Waterbugs are brown in color and their body is shaped like a boat; this design helps them to swim on their backs. They have a pointy, compact and sucking beak located on the posterior portion of their head.
They have six legs, two in the front for collecting food, and four in the rear for moving forward. They don’t have gills and store air bubbles inside their body to breathe underwater. They also have fully functional wings for flight. Their size varies from species to species.
Types of Waterbugs
Water Scorpions are named for their forelimbs that have the appearance of a scorpion’s anterior pincers. Their long and protruding breathing tube is also similar to a scorpion’s curved stinging tail.
There are two varieties of water scorpions, one is slender as a stick, and the other is fragile and leaf-like. Water scorpions are carnivorous. They strangle their prey with their front limbs and feed on its body fluids.
Giant Water Bugs, as the name suggests, are large insects that live in the calm waters of freshwater streams and ponds. They are “stealth ambushers.”
They silently hide behind plant parts close to the surface and pounce on their prey with their powerful front legs when the opportunity presents itself. They dissect the prey with their sharp beaks and release enzymes to digest its body tissues. They hunt small fish, aquatic invertebrates, and tadpoles.
Water boatman is named for its thick hairs that surround its legs like oars. It has a long, flat and distinctly black and brown striated body that is 13mm in length. Like most water bug species, it has two short legs in the front for seizing its prey and four long legs in the back for forwarding motion.
Unlike other members of the waterbug species, it is herbivorous and fills its appetites on water plants and algae. Its saliva contains specialized enzymes that dissolve the parts of a plant, rendering it fit for ingestion.
Water Striders are easily identifiable by their enormously long second and third pair of legs that are almost two times larger than their main bodies. The front legs are significantly smaller and are used for capturing prey.
They are carnivorous species and feed on larvae and small insects. They don’t secrete enzymes externally on their prey, instead push it inside their mouths and suck it dry. These insects can’t sense prey above or below the surface of the water because of their limited sense of hearing.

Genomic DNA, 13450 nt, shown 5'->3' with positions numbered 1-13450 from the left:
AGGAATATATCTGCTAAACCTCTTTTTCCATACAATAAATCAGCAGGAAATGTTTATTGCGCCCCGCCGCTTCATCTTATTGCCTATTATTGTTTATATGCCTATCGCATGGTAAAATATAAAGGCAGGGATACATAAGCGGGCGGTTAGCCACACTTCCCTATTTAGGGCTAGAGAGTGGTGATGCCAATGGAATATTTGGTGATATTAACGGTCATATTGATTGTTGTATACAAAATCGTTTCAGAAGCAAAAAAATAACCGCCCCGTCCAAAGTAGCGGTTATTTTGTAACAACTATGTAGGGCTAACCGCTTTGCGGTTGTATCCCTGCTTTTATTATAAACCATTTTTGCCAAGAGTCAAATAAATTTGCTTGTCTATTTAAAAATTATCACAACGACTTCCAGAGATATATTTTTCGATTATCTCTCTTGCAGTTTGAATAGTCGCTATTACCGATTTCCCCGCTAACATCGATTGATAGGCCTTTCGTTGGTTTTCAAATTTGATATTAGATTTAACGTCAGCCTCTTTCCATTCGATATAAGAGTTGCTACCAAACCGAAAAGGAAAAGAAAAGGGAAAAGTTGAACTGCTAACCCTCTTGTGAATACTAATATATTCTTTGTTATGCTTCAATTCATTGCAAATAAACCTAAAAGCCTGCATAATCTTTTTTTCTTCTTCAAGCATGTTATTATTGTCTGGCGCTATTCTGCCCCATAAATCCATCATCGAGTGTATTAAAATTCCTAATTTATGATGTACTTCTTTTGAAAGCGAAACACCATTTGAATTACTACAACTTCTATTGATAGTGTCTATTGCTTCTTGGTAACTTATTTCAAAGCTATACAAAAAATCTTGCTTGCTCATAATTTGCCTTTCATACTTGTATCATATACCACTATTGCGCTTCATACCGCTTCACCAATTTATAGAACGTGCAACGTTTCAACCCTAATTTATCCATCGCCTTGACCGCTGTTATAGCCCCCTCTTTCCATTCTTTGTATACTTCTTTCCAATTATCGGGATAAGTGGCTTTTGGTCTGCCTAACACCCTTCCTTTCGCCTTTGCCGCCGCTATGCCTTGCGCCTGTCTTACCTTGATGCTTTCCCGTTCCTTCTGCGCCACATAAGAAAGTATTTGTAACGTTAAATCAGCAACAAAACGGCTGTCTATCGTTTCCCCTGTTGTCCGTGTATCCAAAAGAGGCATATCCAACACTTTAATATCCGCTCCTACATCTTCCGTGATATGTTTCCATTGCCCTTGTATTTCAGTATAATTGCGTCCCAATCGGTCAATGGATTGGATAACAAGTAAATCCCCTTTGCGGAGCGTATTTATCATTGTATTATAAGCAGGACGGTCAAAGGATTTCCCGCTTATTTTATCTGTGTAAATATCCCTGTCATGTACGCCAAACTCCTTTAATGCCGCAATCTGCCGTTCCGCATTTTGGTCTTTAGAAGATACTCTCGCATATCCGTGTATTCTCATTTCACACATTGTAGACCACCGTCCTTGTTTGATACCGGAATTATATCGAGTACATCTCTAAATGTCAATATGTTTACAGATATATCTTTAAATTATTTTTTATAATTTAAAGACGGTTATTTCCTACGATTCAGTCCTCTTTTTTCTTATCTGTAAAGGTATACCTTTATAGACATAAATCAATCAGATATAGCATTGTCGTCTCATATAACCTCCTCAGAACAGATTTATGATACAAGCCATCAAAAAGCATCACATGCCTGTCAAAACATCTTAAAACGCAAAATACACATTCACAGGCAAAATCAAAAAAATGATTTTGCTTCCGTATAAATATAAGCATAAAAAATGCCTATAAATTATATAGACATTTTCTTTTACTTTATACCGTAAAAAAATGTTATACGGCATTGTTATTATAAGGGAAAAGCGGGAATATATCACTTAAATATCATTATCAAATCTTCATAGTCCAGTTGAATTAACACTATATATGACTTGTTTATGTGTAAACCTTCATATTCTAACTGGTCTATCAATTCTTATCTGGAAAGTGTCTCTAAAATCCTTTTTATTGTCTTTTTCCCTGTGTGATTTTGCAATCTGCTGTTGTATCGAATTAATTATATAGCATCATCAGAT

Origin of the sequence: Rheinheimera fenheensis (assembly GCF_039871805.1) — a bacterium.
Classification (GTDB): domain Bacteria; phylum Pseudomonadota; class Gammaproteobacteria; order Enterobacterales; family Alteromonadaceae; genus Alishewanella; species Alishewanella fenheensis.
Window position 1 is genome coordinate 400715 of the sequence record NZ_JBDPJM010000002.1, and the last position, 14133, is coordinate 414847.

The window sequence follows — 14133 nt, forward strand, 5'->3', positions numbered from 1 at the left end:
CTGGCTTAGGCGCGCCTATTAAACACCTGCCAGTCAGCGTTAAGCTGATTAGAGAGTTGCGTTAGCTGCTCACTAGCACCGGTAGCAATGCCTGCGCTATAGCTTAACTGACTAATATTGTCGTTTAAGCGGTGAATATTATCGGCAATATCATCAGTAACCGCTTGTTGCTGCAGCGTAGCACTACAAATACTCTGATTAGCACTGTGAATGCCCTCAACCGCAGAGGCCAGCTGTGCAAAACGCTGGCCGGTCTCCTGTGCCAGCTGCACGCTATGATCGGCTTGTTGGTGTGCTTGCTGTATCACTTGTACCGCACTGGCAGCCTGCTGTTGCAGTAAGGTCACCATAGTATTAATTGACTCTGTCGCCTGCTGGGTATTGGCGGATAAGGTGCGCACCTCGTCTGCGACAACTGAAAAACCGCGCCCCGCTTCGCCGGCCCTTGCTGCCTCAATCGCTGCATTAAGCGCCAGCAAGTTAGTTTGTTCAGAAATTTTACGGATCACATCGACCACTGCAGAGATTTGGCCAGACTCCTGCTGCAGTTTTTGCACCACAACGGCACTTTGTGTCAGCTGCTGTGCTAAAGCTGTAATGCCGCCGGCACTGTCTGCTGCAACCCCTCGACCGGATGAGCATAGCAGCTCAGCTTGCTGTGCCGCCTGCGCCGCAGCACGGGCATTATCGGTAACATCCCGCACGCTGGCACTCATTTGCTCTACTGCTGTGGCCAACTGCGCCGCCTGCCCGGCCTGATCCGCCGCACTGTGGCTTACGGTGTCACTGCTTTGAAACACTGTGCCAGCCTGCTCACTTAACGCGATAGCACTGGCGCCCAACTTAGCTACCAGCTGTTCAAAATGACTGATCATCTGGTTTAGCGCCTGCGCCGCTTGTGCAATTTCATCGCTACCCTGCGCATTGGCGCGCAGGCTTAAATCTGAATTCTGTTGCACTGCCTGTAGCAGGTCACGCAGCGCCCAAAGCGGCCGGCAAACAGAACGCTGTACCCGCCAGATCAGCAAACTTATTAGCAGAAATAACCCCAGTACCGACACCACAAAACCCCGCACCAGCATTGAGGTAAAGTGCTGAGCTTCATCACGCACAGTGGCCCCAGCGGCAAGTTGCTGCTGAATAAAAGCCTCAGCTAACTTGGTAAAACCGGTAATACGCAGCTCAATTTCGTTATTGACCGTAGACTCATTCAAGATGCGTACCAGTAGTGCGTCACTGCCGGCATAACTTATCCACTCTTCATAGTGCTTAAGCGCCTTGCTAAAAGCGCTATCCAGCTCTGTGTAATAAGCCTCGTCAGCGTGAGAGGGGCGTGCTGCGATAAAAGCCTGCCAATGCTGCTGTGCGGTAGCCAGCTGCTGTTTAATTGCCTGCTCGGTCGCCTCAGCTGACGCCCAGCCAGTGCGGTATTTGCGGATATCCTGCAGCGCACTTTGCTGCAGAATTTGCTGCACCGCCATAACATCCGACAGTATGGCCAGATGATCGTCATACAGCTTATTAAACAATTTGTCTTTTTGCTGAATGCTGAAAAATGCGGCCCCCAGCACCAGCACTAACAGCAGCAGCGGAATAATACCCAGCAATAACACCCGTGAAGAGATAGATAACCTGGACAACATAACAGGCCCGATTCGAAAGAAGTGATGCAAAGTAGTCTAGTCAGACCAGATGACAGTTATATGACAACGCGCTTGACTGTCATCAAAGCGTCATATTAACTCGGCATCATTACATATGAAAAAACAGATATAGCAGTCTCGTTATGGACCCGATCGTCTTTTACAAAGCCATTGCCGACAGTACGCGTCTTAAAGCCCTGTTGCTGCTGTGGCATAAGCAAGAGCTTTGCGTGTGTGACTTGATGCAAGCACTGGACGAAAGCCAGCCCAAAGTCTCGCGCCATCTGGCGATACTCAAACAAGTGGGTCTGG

Waterbugs play dead when threatened. In extreme circumstances, they bite their attacker to protect themselves. Bugs don’t live in packs. They are solitary insects that hunt and live alone.
They are amphibious organisms and live a fair share of their lives in aquatic environments. Many people have reported water bug sightings in leaky pipes. They also like places that are hot and humid. No wonder, they are found in large numbers in the U.S.
As the name suggests, waterbugs spend most of their time in the water, in moist and dark places, far from the reach of their natural predators. If your garden has standing water, there’s a big possibility that water bugs will breed in it.
You can commonly found them nesting in leaky faucets, moist firewood, and small herbs and shrubs and any kind of wet environment. They resurface to the solid ground only to catch their breaths because they aren’t great at breathing underwater.
Life Cycle and Reproduction
A water bug undergoes gradual metamorphosis, which is broken down into three stages ― egg, larva, and adult. It takes 600 days for its life cycle to complete. One week after reproducing, female water bug lays strong-coated oval eggs.
The egg goes through several stages of rapid growth and already is capable of hunting prey. However, it doesn’t have developed wings at this stage.
In adulthood, it becomes a fierce predator with a fully-functional set of wings. An adult male water bug’s body is divided into 19 segments, whereas a female has 13 parts.